Somalis in the Twin Cities and Columbus: Immigrant Incorporation in New Destinations
In 1994, I moved to Columbus, Ohio, to begin my graduate studies at The Ohio State University. During the five years I spent there, I was unaware of the influx of Somalis into my community. I might point to dedication to my studies as one explanation for this oversight, but as I reflect on my graduate education, I realize that it was more likely naiveté that caused my inattention to the demographic changes in the city.
In 2012, I was drawn back to Columbus, a majority white city with a minority mayor (in this case, African American), for an article I was writing on that topic. Much of my fieldwork took place with African American respondents in Columbus. Fond memories of the city and the connection I felt doing research in African American communities made the trips feel like coming home. What surprised me most were the demographic changes in Columbus’s historic black neighborhoods: by then, Somalis were an easily identifiable group in these communities and in others that I visited during my trips. Once my piece on the mayor was published in 21st Century Urban Race Politics: Representing Minorities as Universal Interests (2013), I started researching Somalis in Columbus. I was intrigued to learn that Columbus was home to the second-largest Somali population in the United States. My interest increased as I explored the reasons for this phenomenon and visualized new lines of research on the Somali experience in Ohio. My research to that point had focused on urban politics and governance, racial and ethnic politics, and urban education policy. Broadening my research to include the migration literature appealed to me as an interesting challenge. Because so many Columbus respondents referenced the Twin Cities and because that region contains the largest Somali population, I decided to design a comparative case study on Somali incorporation in Columbus and the Twin Cities.
As I moved forward with data collection and field research, one of my colleagues encouraged me yet cautioned me about the challenges I might encounter as a woman and a non-Somali. But as it turned out, Somalis in Columbus and in the Twin Cities welcomed me with open arms. Given my inability to speak Somali, my lack of training in the Islamic tradition, and my rudimentary understanding of Somali homeland history, the openness of the Somali respondents in both regions was extraordinary. My respondents encouraged me to ask questions and then patiently educated me on a range of issues. Without their exceptional cooperation and assistance, this book would not have been possible.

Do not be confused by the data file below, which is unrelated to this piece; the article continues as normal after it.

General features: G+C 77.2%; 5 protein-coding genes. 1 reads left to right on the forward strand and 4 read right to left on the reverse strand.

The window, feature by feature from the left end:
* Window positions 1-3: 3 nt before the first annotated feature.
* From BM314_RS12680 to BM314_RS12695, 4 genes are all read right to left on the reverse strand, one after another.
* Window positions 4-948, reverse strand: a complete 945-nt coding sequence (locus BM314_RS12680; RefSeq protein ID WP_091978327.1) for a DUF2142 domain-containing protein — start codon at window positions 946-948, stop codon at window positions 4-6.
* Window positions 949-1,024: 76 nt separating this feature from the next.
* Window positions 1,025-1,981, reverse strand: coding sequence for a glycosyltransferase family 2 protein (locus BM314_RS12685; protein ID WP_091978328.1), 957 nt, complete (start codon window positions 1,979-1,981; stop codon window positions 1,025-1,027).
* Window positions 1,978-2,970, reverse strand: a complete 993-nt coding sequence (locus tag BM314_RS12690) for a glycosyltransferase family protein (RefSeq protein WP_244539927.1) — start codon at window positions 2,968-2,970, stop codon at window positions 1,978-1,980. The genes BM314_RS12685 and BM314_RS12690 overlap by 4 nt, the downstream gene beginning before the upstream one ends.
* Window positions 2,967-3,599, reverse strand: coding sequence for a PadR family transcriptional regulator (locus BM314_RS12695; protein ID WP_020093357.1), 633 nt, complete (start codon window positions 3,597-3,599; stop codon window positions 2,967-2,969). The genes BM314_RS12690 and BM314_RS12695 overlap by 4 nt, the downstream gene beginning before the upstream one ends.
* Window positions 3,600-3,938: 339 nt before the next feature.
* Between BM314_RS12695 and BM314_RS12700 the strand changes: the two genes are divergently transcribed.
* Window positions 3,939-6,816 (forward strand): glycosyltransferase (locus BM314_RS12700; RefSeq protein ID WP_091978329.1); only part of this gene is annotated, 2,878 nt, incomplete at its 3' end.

At Trinity College, where I have spent the majority of my academic career, I am deeply indebted to several colleagues who helped me develop this project. I am particularly grateful to Zayde Antrim, Diana Evans, Tony Messina, and Abby Williamson, each of whom read draft chapters and provided important feedback. Tony Messina read the entire manuscript and offered his expert guidance on a range of theoretical and practical issues. Serena Laws and my good friend Roger Kittleson, at Williams College, spent considerable time reading sections of the manuscript. Sonia Cardenas, Andy Flibbert, Isaac Kamola, Reo Matsuzaki, Lida Maxwell, Kevin McMahon, and Mary Beth White each played a role in creating a rich intellectual community for me as I worked. President Joanne Berger-Sweeney and Deans Tom Mitzel and Melanie Stein offered vital support and encouraged me to prioritize the research for this book. Trinity College’s Faculty Research Committee and the American Political Science Association provided generous funding that made the research possible. I am also extremely grateful to the committee that awarded me the Charles A. Dana Research Associate Professorship.
Rachael Barlow, then the social science data coordinator at Trinity College, was enormously helpful with quantitative data collection and analysis. Dave Tatem, Erin Valentino, and Rob Walsh were also valuable library and IT resources. Several Trinity College research assistants helped me at various stages of the research and writing processes. Nasri Abdulai, Jessica Bosco, Julianna Maisano, and Kyle Pulik each contributed greatly to this project. A special thank-you goes to Will Schreiber-Stainthorp, one of my Posse Scholars. In addition to co-authoring an article with me as an undergraduate, Will read the entire manuscript and provided feedback that was as good as any that I might receive from my colleagues who hold doctoral degrees.
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